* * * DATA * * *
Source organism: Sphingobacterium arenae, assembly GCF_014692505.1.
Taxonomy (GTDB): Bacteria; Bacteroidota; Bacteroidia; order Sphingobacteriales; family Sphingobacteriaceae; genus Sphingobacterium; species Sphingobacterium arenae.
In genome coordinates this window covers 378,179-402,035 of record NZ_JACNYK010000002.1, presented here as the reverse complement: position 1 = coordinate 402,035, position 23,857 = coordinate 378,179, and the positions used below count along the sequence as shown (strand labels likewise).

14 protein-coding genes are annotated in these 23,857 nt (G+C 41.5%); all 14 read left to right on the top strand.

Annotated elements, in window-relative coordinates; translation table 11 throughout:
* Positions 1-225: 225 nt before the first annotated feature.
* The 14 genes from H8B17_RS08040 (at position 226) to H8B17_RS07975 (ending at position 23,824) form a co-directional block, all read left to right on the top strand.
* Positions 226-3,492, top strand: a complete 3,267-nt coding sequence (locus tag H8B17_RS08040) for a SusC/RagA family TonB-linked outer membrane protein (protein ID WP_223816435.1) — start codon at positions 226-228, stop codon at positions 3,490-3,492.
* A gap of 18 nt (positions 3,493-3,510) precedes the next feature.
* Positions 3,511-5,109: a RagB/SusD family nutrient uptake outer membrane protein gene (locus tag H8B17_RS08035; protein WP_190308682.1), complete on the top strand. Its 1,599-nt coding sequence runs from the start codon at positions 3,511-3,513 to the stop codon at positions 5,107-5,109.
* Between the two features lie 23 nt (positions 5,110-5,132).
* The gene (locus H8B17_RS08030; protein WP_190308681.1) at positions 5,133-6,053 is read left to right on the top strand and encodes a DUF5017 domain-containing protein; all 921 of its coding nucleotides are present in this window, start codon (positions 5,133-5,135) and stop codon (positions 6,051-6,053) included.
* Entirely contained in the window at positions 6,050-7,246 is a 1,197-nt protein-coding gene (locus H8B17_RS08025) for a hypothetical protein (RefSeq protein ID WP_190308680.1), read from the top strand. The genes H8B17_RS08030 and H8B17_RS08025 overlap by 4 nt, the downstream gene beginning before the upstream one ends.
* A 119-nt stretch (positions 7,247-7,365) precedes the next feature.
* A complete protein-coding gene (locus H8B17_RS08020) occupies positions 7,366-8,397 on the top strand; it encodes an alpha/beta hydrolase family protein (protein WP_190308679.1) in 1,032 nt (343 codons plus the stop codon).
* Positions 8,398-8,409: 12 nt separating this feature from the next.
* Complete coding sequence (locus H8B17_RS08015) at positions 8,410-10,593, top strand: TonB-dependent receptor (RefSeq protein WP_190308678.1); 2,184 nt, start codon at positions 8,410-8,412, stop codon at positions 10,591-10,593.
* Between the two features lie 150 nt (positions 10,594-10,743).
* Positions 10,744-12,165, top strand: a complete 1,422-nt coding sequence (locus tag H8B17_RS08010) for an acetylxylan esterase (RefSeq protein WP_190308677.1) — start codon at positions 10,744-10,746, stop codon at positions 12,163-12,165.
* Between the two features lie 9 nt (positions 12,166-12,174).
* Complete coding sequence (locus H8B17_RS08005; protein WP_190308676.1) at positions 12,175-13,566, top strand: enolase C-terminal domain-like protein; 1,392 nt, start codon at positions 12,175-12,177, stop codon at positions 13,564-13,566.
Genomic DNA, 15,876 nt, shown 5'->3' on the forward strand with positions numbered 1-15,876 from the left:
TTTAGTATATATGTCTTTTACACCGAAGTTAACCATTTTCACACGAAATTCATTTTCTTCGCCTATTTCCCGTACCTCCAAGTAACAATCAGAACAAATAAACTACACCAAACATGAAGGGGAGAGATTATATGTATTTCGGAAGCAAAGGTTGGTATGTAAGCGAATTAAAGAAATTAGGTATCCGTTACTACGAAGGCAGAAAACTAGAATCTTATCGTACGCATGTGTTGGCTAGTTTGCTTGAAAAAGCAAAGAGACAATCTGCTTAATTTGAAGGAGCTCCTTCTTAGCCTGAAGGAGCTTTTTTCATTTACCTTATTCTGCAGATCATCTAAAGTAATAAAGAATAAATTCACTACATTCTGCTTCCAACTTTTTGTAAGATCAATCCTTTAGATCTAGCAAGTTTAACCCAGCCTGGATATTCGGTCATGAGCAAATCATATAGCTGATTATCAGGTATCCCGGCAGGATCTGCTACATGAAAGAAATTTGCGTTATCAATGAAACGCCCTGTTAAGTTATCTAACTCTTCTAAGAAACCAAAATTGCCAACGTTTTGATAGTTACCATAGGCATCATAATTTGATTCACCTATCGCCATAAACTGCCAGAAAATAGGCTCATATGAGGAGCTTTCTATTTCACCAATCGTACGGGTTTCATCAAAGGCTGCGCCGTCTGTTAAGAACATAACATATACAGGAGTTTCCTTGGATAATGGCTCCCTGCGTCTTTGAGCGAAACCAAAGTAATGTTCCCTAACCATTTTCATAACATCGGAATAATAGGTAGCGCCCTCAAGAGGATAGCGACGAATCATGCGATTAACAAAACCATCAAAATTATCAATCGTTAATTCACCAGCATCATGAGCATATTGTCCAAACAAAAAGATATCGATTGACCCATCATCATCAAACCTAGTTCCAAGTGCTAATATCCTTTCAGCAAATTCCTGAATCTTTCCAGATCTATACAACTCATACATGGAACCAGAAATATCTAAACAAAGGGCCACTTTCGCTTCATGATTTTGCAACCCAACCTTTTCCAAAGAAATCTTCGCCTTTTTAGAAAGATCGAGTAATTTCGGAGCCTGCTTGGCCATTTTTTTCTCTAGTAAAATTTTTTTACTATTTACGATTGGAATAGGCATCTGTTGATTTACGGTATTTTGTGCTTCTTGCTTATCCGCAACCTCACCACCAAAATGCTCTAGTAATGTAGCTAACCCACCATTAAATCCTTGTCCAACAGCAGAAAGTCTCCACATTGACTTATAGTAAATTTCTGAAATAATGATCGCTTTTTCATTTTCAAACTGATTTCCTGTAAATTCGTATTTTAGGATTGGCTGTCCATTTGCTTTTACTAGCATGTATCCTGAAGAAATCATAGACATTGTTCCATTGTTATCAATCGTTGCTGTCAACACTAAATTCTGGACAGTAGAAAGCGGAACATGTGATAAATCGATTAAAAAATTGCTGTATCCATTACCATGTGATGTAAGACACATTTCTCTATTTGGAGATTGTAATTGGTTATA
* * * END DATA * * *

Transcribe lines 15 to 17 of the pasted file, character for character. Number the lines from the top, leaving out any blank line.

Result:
* A complete protein-coding gene (locus H8B17_RS08020) occupies positions 7,366-8,397 on the top strand; it encodes an alpha/beta hydrolase family protein (protein WP_190308679.1) in 1,032 nt (343 codons plus the stop codon).
* Positions 8,398-8,409: 12 nt separating this feature from the next.
* Complete coding sequence (locus H8B17_RS08015) at positions 8,410-10,593, top strand: TonB-dependent receptor (RefSeq protein WP_190308678.1); 2,184 nt, start codon at positions 8,410-8,412, stop codon at positions 10,591-10,593.